Back at the ArmadilloCon Writers’ Workshop, one piece of advice I felt comfortable dispensing to the crowd of students was about any social media presence they might have. Namely, I said, “If you’re going to have a blog, then have a blog.” It’s advice I live by: I’ve steadily posted here twice a week for a year and a half, and here I am with my 250th entry. But the reasoning behind my advice is this: if you’re going to have a presence online as a writer (and you should, and you should be building it before you really “make a name” for yourself), then make sure your presence is one that shows you as a person who gets stuff done, regularly and systematically.
I know when I’ve had to research fledgling writers, there’s nothing quite as disappointing as finding their blog with only a handful of haphazard entries, like thirteen scattered over the course of a year. Or with a flurry of daily entries for about three weeks, that then tapers off to an unpredictable drip. These things show me that a writer cannot follow through, or that they are incredibly unfocused. If I were a publisher or an agent, and I found that, I would be highly disinclined to sign with such a person, regardless of their talent.
For example, I read a fair amount of media tie-in books as my “popcorn” reading. There is one particularly prolific author in the media tie-in world whose style… I’m not a fan of. But he keeps getting work. Why? I suspect the “prolific” part plays into it. He takes the job and gets it done. You can’t deny the appeal of that.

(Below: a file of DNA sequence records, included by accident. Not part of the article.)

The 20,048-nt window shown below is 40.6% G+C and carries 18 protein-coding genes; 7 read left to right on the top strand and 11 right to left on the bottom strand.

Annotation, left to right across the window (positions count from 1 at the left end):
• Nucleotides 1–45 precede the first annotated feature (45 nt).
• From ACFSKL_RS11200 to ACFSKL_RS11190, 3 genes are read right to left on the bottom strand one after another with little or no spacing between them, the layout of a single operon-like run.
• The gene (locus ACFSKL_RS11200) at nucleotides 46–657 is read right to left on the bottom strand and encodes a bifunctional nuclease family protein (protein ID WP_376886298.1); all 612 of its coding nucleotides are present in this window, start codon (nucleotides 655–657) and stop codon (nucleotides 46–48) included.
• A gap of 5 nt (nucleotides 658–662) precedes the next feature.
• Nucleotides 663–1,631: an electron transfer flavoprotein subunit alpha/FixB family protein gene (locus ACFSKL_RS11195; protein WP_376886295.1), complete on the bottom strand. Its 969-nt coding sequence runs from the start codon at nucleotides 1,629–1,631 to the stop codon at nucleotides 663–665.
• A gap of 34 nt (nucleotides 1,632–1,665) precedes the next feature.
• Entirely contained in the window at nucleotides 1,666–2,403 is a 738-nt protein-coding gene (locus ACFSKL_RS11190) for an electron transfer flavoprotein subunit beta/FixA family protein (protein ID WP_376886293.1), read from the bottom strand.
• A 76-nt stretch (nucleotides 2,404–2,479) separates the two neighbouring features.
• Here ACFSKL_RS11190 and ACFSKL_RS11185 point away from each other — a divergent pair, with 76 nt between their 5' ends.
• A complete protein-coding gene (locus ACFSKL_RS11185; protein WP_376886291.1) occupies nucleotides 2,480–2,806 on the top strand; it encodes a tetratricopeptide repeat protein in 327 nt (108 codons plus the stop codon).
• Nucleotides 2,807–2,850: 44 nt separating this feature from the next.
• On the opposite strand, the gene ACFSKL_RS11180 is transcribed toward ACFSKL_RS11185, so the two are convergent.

Because when it comes down to it, reliability trumps talent in the business side of things. Not that talent isn’t crucial as well, but looking at the business side, which would you rather have: someone who might give you something amazing, but you’re not sure when (or if) you’ll actually get it, or someone who will make every deadline and deliver something that’s acceptable? Not brilliant or earthshattering… but perfectly fine. You need something on the shelves in October, so you want the job done, period.
Of course, ideally, one tries to be brilliant and reliable. Still working on that one.